Using evolution to decipher how mycobacteria regulate responses

Aug 06, 2014

UCD researchers have published the first study in mycobacteria to identify genome-wide regulatory elements using comparative transcriptomics (RNA profiles).

In order to understand how evolution shapes regulatory architecture, the study compared two members of the Mycobacterium complex (MTBC); M. tuberculosis and M. bovis, the causative agents of tuberculosis in humans and animals, with a closely related environmental , M. marinum.

The analysis identified several novel controlling the expression of important virulence associated genes. One such element was associated with whiB7, a master regulator that controls intrinsic (innate) antibiotic resistance across the mycobacterial clade.

Certain bacteria including members of the MTBC are particularly hard to treat as they display an intrinsic resistance or insensitivity to many commonly used antibiotics which severely limits therapeutic options available.

"Our discovery of a control element governing expression of this master regulator provides not only mechanistic insight into in mycobacteria but should facilitate the identification of inhibitors that could render pathogens such as M. tuberculosis more sensitive to antibiotics," said Conway Fellow, Professor Brendan Loftus of UCD School of Medicine & Medical Science who led the study.

The study also uncovered evidence that members of the MTBC have accumulated a large amount of non-protein coding RNA transcripts resulting in a comparatively high level of background transcriptional "noise" compared to environmental mycobacteria.

The increased potential for stochastic variation or "noise" between cells of a population at the RNA level has been linked to the ability of differing cells to react differently to fluctuating environmental conditions.

The study concluded that such noise is a consequence of the evolutionary history of the MTBC, which forfeited much of its capacity to spring-clean its genome of accumulated mutations during the transition to becoming an obligate pathogen.

The study's findings indicate that, in general, bacterial transcriptomes are a blend of those elements that nature has selected for interspersed with a healthy quotient of genetic hitchhikers just along for the ride.

The findings of the study are published in the current issue of mBio, an open access journal of the American Society of Microbiology.

Explore further: Mycobacteria metabolism discovery may pave way for new tuberculosis drugs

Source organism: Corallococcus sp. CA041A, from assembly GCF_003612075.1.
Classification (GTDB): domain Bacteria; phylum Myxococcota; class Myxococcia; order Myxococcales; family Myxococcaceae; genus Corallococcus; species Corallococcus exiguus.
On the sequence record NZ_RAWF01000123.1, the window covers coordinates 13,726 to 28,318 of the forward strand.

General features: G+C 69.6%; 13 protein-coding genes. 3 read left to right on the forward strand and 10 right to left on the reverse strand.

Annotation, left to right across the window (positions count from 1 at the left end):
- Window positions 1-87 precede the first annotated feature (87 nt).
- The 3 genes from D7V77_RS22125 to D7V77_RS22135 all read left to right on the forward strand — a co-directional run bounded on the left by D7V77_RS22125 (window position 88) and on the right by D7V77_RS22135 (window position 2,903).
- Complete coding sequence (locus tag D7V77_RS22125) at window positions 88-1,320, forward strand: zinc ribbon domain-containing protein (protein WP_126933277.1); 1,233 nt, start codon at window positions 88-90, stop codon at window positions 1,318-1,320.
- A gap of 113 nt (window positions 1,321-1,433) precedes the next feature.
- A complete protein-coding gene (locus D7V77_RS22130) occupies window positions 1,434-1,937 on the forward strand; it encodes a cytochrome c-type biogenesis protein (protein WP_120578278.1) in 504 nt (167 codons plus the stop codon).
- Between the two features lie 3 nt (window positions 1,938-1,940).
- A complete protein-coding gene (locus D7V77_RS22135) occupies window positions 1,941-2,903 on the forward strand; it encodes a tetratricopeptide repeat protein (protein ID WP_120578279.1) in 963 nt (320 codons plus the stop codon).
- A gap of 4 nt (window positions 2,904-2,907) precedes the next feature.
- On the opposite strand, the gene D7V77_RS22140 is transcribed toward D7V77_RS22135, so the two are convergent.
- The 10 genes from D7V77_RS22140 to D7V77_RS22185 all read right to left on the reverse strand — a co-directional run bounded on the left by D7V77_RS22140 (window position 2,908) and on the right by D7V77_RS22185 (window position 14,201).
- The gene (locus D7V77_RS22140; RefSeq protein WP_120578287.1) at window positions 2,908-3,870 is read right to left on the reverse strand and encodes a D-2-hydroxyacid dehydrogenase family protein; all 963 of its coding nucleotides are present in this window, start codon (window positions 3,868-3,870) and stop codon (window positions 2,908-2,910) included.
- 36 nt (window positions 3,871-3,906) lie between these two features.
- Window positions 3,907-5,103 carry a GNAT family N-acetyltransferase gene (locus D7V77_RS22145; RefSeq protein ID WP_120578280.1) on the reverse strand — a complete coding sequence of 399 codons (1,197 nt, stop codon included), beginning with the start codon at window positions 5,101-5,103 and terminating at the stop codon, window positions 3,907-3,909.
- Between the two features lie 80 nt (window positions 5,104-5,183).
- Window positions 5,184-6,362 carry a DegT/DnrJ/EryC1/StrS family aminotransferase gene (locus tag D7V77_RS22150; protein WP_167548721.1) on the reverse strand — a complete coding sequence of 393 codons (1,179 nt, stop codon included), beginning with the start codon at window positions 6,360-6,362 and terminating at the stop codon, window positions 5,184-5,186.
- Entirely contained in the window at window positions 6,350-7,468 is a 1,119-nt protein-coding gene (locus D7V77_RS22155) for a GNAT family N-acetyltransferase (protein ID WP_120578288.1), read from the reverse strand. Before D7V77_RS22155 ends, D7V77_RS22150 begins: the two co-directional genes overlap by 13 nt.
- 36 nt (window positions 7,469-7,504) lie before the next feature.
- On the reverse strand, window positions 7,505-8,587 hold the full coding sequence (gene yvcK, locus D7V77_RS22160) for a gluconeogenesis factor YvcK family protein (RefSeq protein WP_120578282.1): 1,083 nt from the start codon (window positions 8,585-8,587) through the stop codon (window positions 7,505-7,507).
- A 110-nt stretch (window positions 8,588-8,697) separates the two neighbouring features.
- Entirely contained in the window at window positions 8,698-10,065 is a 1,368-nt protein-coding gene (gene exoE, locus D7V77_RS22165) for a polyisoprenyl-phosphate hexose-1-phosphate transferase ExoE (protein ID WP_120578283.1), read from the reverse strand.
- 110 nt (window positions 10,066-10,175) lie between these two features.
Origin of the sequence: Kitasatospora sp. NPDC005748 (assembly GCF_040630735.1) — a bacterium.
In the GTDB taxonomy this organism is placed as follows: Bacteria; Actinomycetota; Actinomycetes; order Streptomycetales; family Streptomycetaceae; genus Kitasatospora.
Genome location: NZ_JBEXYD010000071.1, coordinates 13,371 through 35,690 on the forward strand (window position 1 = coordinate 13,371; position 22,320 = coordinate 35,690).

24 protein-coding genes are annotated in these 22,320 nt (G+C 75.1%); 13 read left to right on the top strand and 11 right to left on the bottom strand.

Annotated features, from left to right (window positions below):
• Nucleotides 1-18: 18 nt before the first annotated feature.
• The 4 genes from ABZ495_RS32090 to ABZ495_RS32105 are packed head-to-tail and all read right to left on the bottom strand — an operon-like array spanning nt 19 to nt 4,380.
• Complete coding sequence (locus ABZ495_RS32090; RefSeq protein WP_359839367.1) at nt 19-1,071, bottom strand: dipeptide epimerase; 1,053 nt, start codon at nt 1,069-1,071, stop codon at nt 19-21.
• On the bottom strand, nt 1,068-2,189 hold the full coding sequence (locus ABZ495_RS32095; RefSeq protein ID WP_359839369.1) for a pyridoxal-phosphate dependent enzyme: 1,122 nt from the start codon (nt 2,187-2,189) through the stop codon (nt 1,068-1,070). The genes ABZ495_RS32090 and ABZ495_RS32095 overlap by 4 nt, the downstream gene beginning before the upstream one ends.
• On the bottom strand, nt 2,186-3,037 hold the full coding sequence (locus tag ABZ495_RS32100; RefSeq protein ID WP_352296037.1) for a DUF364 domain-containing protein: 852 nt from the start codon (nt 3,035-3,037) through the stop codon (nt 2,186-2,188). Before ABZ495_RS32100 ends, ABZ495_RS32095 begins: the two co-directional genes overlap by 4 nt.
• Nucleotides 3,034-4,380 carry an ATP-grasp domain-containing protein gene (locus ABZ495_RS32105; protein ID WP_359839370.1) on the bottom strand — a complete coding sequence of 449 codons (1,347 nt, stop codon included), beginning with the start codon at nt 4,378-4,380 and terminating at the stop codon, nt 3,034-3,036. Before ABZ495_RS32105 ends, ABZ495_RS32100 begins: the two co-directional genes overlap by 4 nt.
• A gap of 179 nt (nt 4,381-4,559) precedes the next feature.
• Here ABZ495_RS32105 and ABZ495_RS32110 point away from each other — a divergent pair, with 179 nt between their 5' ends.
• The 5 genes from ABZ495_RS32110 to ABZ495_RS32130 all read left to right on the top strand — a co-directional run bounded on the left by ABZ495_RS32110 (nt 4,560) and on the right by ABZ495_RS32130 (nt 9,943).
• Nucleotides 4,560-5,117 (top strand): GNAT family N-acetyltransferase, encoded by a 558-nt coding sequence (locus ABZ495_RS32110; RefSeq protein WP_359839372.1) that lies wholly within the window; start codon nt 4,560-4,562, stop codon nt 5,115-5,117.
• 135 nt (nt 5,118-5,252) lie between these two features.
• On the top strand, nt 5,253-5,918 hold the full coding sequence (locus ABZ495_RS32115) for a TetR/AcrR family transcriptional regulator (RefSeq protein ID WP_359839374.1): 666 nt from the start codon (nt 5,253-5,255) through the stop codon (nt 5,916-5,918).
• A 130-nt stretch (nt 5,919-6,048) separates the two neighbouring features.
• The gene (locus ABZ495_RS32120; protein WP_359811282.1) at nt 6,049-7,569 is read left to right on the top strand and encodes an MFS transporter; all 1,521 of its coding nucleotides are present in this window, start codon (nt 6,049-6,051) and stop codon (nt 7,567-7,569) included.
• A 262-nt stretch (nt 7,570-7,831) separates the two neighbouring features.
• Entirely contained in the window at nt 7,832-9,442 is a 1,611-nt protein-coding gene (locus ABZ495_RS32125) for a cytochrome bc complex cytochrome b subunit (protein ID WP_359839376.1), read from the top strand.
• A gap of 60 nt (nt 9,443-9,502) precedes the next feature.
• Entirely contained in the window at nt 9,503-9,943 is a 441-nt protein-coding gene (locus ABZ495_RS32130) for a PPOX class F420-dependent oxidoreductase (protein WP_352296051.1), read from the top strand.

More information: "Relaxed Selection Drives a Noisy Noncoding Transcriptome in Members of the Mycobacterium tuberculosis Complex." Adam M. Dinan, Pin Tong, Amanda J. Lohan, Kevin M. Conlon, Aleksandra A. Miranda-CasoLuengo, Kerri M. Malone, Stephen V. Gordon, and Brendan J. Loftus. mBio 5:4 e01169-14; Published 5 August 2014, DOI: 10.1128/mBio.01169-14

Related Stories

Vinegar kills tuberculosis and other mycobacteria

Feb 25, 2014

The active ingredient in vinegar, acetic acid, can effectively kill mycobacteria, even highly drug-resistant Mycobacterium tuberculosis, an international team of researchers from Venezuela, France, and the US reports in mBi ...

Recommended for you

Micro fingers for arranging single cells

Apr 24, 2015

Functional analysis of a cell, which is the fundamental unit of life, is important for gaining new insights into medical and pharmaceutical fields. For efficiently studying cell functions, it is essential ...

Detailed structure of human ribosome revealed

Apr 24, 2015

A team at the Institut de Génétique et de Biologie Moléculaire et Cellulaire (IGBMC - CNRS/Université de Strasbourg/Inserm) has evidenced, at the atomic scale, the three-dimensional structure of the complete ...

How to kill a protein

Apr 24, 2015

For decades scientists have been looking closely at how our cells make proteins. But the inverse is equally important: how cells kill them.

How RNA machinery navigates our genomic obstacle course

Apr 24, 2015

Once upon a time, scientists thought RNA polymerase—the molecule that kicks off protein synthesis by transcribing DNA into RNA—worked like a wind-up toy: Set it down at a start site in our DNA and it ...

User comments : 0

Please sign in to add a comment. Registration is free, and takes less than a minute. Read more

Click here to reset your password.
Sign in to get notified via email when new comments are made.